We also see likeness bias in the lack of gender diversity at the top of the profession. We promote people like us, and, being a largely male-dominated profession has created a glass ceiling that does not serve us well.
So, what can we do?
Techniques for conquering bias in EMS
While the Harvard Business Review article suggested many techniques for leaders, let’s focus on a couple that are the most appropriate for our profession: allowing for uncertainty and thinking about the future.
Start by allowing uncertainty to enter the equation. This is something that emergency service leaders do very poorly, as it goes against everything we are taught. Our mantra, “Do no harm,” urges EMS workers to make the safe choice and go with what they know. But, since doing what we know is often biased, we need to do things a little differently.
One technique that can be used is the vanishing options test. This technique forces you to venture outside your comfort zone. When you have looked at a problem and decided on a course of action, pretend that the option has disappeared. This will force you to re-examine the other options that you readily discarded, to weigh the strength and weaknesses of the other options, or maybe even discover another option altogether. Try this when you are promoting someone. Take your list of candidates and strike the top two top candidates. This will force you to revisit the remaining candidates and take a closer look at qualities or abilities you may have overlooked because you had already chosen the person who most resembled you.
The other approach which can be used to combat likeness bias is to think about the future. This approach, as implied, means that you make decisions based on the future needs of the organization. This can be very difficult for leaders who were born into a culture that was based on eight-minute responses and a “faster is better” approach to EMS. When a leader is thinking about needs, their thinking should be as far in the future as possible. Sacrificing some immediate need for a better future outcome may add a level of uncertainty into the discussion, but it also allows for the development of an individual or ideas that can challenge the current bias and status quo.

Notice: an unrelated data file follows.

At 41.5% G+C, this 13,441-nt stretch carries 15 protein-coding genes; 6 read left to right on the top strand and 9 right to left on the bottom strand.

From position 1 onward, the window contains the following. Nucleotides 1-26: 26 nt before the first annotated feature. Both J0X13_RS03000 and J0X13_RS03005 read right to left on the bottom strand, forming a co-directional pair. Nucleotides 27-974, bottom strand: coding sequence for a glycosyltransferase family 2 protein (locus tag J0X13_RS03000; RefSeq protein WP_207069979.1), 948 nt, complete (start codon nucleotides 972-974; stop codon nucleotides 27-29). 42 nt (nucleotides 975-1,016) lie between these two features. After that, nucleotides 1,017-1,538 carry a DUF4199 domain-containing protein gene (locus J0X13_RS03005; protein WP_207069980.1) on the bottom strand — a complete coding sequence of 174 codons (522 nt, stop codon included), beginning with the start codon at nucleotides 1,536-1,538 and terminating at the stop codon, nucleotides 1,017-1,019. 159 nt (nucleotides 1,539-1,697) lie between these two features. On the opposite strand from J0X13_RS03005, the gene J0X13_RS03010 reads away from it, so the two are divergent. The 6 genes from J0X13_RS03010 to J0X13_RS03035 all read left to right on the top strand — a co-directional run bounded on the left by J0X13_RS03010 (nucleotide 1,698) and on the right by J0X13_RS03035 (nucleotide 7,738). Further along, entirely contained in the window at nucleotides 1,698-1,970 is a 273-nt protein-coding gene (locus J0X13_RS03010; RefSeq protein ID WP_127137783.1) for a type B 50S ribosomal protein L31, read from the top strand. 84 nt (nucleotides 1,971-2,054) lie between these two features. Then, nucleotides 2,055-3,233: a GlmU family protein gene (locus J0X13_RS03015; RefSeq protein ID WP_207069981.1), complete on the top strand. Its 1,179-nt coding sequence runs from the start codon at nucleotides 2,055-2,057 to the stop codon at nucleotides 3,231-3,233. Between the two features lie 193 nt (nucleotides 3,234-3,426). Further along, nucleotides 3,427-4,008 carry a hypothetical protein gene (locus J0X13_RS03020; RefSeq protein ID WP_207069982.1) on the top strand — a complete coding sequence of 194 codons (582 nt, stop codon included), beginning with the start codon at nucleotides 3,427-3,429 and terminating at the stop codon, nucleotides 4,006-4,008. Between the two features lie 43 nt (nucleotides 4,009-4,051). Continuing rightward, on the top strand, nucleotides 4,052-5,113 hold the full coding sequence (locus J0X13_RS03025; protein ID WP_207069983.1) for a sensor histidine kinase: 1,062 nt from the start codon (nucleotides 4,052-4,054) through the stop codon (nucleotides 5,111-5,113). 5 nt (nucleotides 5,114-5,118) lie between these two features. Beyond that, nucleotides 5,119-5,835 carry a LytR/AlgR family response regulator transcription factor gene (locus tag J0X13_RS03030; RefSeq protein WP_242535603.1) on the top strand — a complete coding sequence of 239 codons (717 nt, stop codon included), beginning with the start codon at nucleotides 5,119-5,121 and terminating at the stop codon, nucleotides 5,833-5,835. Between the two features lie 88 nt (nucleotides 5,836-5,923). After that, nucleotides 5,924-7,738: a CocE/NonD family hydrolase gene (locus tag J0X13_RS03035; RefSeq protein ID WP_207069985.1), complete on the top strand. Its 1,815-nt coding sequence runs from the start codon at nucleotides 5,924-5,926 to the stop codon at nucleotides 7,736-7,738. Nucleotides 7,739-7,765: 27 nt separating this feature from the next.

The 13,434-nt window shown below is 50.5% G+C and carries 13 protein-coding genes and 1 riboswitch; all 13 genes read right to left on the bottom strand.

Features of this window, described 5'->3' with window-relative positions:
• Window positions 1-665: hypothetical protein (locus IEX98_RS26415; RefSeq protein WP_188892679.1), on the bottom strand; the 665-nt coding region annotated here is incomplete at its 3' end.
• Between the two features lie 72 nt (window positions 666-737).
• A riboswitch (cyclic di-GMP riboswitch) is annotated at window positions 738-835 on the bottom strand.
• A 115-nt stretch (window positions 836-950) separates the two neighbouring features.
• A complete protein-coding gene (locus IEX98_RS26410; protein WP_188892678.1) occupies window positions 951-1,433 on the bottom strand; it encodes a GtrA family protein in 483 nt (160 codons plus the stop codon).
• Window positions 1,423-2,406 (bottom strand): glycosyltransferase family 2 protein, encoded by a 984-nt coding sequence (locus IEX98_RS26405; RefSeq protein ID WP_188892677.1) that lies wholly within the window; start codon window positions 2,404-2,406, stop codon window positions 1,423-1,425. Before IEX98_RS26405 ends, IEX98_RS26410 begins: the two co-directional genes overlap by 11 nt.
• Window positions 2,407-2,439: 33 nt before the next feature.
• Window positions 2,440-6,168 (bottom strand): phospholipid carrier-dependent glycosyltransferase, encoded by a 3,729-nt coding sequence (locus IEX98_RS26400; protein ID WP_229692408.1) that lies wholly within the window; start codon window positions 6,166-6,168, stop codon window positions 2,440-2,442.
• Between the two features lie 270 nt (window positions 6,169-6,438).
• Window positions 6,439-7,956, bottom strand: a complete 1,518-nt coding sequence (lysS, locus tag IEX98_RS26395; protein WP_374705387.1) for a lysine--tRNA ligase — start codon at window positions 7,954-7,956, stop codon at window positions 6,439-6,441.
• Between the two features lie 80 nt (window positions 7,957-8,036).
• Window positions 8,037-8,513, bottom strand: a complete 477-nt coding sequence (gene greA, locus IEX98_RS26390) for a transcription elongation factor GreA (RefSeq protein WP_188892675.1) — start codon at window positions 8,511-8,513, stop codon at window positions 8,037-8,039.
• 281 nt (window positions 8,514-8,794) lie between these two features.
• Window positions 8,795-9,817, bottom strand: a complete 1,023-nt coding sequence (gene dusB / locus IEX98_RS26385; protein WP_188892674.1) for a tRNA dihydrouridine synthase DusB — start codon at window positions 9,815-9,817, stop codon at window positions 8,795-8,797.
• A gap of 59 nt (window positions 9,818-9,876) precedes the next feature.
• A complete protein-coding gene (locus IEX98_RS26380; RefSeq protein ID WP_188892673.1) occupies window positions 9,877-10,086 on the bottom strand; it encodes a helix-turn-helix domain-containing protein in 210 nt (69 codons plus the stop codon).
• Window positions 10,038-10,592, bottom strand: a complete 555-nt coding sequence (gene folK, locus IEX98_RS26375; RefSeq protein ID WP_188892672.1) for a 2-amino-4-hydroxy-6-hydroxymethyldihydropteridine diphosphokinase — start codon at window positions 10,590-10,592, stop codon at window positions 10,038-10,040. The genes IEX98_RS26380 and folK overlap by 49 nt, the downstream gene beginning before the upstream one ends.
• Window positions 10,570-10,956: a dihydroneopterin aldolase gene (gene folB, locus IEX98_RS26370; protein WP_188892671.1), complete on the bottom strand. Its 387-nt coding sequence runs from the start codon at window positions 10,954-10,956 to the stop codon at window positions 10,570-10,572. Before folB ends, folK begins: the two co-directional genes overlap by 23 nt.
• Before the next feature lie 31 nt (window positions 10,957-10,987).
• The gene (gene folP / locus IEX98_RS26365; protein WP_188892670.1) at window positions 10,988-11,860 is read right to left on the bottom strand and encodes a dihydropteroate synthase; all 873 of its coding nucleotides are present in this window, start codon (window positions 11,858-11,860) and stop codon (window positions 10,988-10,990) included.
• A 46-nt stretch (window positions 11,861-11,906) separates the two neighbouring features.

In order for EMS to thrive, the industry as a whole has to hold a mirror to itself, ask the tough questions and challenge the natural bias inherent in the profession. The industry has to allow change to come from different perspectives, and break down caregiver and leader bias.
A good future strategy is to ask the question: Do our actions today reflect where we should be?
About the author
Todd Sheridan, a senior associate with Fitch & Associates, is a performance-driven leader with expertise in operations, organizational development and data analysis. Currently, Todd serves as a director of operations for Robert Wood Johnson University Hospital in New Jersey through an interim management contract with Fitch & Associates. Before joining Fitch & Associates, he served in various EMS and fire agencies including with the Richmond Ambulance Authority.